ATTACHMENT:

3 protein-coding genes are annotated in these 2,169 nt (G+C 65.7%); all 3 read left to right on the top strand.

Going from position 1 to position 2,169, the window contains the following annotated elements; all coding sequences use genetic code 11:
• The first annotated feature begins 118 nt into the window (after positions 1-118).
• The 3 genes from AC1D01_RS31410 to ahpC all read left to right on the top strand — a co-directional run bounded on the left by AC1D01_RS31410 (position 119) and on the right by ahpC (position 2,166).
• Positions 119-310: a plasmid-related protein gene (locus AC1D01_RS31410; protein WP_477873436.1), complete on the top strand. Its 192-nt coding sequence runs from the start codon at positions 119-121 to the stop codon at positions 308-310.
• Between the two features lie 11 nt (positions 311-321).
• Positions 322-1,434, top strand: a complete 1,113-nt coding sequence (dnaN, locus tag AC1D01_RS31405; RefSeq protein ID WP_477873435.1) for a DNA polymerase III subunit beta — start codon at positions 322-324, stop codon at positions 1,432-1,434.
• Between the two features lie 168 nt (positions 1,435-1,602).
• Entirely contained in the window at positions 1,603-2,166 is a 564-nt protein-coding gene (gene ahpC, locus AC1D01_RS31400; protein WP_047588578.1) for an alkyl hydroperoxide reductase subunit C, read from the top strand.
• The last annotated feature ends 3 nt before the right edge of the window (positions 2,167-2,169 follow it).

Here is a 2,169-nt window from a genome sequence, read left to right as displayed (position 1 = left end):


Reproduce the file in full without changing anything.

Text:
3 protein-coding genes are annotated in these 2,169 nt (G+C 65.7%); all 3 read left to right on the top strand.

Going from position 1 to position 2,169, the window contains the following annotated elements; all coding sequences use genetic code 11:
• The first annotated feature begins 118 nt into the window (after positions 1-118).
• The 3 genes from AC1D01_RS31410 to ahpC all read left to right on the top strand — a co-directional run bounded on the left by AC1D01_RS31410 (position 119) and on the right by ahpC (position 2,166).
• Positions 119-310: a plasmid-related protein gene (locus AC1D01_RS31410; protein WP_477873436.1), complete on the top strand. Its 192-nt coding sequence runs from the start codon at positions 119-121 to the stop codon at positions 308-310.
• Between the two features lie 11 nt (positions 311-321).
• Positions 322-1,434, top strand: a complete 1,113-nt coding sequence (dnaN, locus tag AC1D01_RS31405; RefSeq protein ID WP_477873435.1) for a DNA polymerase III subunit beta — start codon at positions 322-324, stop codon at positions 1,432-1,434.
• Between the two features lie 168 nt (positions 1,435-1,602).
• Entirely contained in the window at positions 1,603-2,166 is a 564-nt protein-coding gene (gene ahpC, locus AC1D01_RS31400; protein WP_047588578.1) for an alkyl hydroperoxide reductase subunit C, read from the top strand.
• The last annotated feature ends 3 nt before the right edge of the window (positions 2,167-2,169 follow it).

Here is a 2,169-nt window from a genome sequence, read left to right as displayed (position 1 = left end):